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Joy Behar says she won't trust the COVID-19 vaccine until Ivanka Trump takes it: 'Don't fall for it'

She won't trust a vaccine that comes out with Trump as president

Lorenzo Bevilaqua/Walt Disney Television via Getty Images

"The View" co-host Joy Behar said she doesn't trust a COVID-19 vaccine that may be released to the public by November, and she won't take it unless President Trump's daughter, Ivanka Trump, does, according to The Hill.

The Trump administration has been working to get a vaccine approved and distributed by the end of the year through a public-private partnership initiative called Operation Warp Speed. Behar pointed to the amount of time it took for other vaccines to be developed as reason for concern.

"[Trump] will push anything to get reelected," Behar said. "Don't fall for it, and by the way, I will take the vaccine after Ivanka takes it."

"Under Operation Warp Speed, we're producing a vaccine in record time," the president said at a rally in North Carolina. "This is a vaccine that we're going to have very soon, very, very soon. By the end of the year, but much sooner than that perhaps."

From The Hill:

"As far as the vaccine is concerned, I'd like to inform America — in case we don't know this because I looked all this up for you — the mumps vaccine took four years, the polio vaccine took 20 years, and the smallpox vaccine took a few centuries," Behar said on ABC on Wednesday morning.

"It was developed initially in 1796, when they started to think about it, and it became useful in the 1950s. OK?" she added of the smallpox vaccine. "It is not a simple thing to do."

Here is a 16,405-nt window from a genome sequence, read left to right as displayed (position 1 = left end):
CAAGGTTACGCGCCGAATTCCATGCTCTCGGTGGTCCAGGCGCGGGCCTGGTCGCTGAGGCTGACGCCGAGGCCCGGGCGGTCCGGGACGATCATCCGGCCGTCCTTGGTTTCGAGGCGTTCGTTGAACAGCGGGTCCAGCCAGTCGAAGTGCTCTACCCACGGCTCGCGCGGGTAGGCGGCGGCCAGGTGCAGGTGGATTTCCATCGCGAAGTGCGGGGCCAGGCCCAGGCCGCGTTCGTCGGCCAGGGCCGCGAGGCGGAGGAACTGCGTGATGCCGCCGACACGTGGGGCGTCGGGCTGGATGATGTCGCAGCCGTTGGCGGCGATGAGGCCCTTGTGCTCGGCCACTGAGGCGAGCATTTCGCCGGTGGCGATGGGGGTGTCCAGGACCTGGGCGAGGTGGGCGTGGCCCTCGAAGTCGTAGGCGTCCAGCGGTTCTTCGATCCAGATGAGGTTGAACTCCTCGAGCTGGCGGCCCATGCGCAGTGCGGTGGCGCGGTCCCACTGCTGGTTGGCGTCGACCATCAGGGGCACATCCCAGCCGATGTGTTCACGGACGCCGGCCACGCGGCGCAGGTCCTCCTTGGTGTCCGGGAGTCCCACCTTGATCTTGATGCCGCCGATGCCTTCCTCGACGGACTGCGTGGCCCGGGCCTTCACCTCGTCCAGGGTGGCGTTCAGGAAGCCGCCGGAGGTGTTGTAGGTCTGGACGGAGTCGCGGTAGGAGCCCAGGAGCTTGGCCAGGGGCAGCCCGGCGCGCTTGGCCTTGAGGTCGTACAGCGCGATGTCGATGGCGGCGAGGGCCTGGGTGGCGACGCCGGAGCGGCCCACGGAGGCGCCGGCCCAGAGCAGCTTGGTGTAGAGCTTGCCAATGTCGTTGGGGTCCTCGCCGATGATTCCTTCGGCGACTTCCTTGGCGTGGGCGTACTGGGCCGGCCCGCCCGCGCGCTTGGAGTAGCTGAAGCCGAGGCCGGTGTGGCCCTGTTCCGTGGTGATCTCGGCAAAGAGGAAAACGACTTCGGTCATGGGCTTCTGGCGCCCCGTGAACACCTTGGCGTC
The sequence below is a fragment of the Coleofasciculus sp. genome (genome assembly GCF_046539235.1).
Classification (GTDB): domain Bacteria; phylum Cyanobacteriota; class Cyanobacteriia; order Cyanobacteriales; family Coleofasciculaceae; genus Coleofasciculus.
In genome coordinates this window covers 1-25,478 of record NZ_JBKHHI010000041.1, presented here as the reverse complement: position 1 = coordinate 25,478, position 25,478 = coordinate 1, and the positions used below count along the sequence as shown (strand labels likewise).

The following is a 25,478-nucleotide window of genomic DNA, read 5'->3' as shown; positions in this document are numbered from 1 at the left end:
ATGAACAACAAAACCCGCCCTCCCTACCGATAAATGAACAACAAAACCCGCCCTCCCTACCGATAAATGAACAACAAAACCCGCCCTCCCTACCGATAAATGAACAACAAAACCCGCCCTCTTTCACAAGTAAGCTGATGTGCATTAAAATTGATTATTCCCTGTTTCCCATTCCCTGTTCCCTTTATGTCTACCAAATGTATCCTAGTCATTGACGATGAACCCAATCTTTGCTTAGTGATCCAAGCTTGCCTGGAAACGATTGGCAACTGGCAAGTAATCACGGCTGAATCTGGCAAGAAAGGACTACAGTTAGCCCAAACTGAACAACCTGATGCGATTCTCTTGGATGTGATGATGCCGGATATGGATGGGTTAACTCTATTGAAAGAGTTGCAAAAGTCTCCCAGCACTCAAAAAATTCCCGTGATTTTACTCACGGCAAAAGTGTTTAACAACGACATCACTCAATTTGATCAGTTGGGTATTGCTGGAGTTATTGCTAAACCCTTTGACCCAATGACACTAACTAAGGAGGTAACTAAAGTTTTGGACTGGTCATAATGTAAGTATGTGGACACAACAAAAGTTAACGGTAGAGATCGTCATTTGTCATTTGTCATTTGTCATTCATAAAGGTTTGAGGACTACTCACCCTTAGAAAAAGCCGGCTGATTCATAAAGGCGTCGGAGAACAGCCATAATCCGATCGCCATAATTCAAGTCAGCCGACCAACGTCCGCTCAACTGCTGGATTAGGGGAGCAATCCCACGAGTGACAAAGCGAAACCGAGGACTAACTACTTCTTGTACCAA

"He will push anything to get reelected," she added later, referring to President Trump. "Don't fall for it, and by the way, I will take the vaccine after Ivanka takes it."

The Centers for Disease Control and Prevention alerted states to be prepared for a vaccine as early as the end of October, although that doesn't necessarily mean one will be approved by then. Several U.S. companies, and others around the world, are working on a vaccine.

An AstraZeneca vaccine trial was recently halted due to an unexplained illness in the trial that may or may not be related to the vaccine.

"As part of the ongoing randomized, controlled global trials of the Oxford coronavirus vaccine, our standard review process triggered a pause to vaccination to allow review of safety data," an AstraZeneca statement read. "This is a routine action which has to happen whenever there is a potentially unexplained illness in one of the trials, while it is investigated, ensuring we maintain the integrity of the trials."

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